Section : Evangelism

  • Billy Graham praying

    Billy Graham: Outlawing Prayers in Public Schools Cannot 'Banish God From Hearts'

    Rev. Billy Graham said while he doesn't believe prayer will return to public schools since it was barred five decades ago, he reminds there are other ways students can communicate with God throughout their school day. "When I was young, we used to pray and read the Bible in school every day, but my grandchildren aren't able to experience this, and it upsets me a great deal," stated the 97-year-old evangelist.
  • Mercy Chefs

    Louisiana Flood Victims, First Responders Fed 7,500 Meals Daily by Faith Group 'Mercy Chefs'

    Mercy Chefs, a Virginia-based nonprofit and faith-based disaster relief organization on Sunday deployed their team of professional chefs and volunteers, along with their mobile kitchens and refrigerated trailer, to feed thousands in the Baton Rouge, La., region, while residents seek to recover from record-setting flooding. Mercy Chefs' team members are now on-site in the disaster zone, starting to serve 7,500 restaurant-quality meals daily for victims, first responders and volunteers.
  • Lucy Chelton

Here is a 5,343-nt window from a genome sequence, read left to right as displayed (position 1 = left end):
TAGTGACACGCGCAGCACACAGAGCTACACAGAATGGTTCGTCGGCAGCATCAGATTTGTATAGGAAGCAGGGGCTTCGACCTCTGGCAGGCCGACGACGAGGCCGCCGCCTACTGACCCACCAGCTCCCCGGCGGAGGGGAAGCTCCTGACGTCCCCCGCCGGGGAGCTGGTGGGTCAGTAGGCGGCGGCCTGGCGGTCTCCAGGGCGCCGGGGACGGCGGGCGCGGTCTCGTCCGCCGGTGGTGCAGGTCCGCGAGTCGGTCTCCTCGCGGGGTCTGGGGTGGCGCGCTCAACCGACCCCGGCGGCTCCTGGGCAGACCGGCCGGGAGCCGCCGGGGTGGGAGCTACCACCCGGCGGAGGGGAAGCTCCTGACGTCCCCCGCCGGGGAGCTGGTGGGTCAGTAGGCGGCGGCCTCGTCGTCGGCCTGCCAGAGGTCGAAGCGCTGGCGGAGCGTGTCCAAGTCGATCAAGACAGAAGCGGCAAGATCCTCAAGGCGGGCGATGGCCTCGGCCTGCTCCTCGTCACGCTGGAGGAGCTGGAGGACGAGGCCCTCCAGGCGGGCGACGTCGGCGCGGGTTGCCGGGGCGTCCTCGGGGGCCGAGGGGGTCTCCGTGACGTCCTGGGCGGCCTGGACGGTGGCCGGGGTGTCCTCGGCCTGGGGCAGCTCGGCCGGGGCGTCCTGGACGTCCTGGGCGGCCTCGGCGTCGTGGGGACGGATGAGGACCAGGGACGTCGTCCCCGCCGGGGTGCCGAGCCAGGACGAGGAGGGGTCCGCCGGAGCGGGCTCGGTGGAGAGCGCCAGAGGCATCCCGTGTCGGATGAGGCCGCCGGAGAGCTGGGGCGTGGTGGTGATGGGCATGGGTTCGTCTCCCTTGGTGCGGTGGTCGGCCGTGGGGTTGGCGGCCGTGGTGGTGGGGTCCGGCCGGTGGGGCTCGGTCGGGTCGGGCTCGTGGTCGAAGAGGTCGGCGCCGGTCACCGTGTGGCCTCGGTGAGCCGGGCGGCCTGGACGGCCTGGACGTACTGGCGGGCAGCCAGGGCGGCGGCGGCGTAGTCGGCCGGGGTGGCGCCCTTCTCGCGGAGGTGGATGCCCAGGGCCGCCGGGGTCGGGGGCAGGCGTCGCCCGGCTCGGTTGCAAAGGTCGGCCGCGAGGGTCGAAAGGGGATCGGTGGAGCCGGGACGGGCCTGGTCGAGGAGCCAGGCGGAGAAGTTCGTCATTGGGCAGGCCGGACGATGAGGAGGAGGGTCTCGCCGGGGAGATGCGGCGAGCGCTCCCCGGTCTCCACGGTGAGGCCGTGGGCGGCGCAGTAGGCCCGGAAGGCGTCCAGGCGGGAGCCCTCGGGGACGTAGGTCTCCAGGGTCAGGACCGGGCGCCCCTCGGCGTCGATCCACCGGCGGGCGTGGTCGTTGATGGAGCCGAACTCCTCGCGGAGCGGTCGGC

Food Network 'Chopped Junior': Pastor’s Daughter Wins, Shares $10K Cooking Prize With Non-Profit

    Lucy Chelton, a nine-year-old United Methodist Church cook from Sellersville, Pa., won Food Network's "Chopped Junior" children's television cooking show with an appetizer called rattlesnake nuggets with sweet-lime Hollandaise sauce, along with preparing a few other dishes. Chelton's parents are on the ministry staff of Christ UMC in Lansdale, Pa. She shared part of her $10,000 prize with FISH (Fellowship in Serving Humanity), a Pennridge area program that provides food, clothing, school supplies and other needs to low-income families with children.
  • Rev. Tony Evans

    Christians Should Put Faith above Race, Culture, Says Texas Rev. Tony Evans

    Rev. Tony Evans, pastor of the 10,000-member Oak Cliff Bible Church in Dallas, Texas, on Sunday delivered a biblically inspired sermon entitled "Race, Culture and Christ" that has been viewed on YouTube nearly 160,000 times since then. He started with an appeal to God, saying people need Him today at a "level that is beyond the ordinary."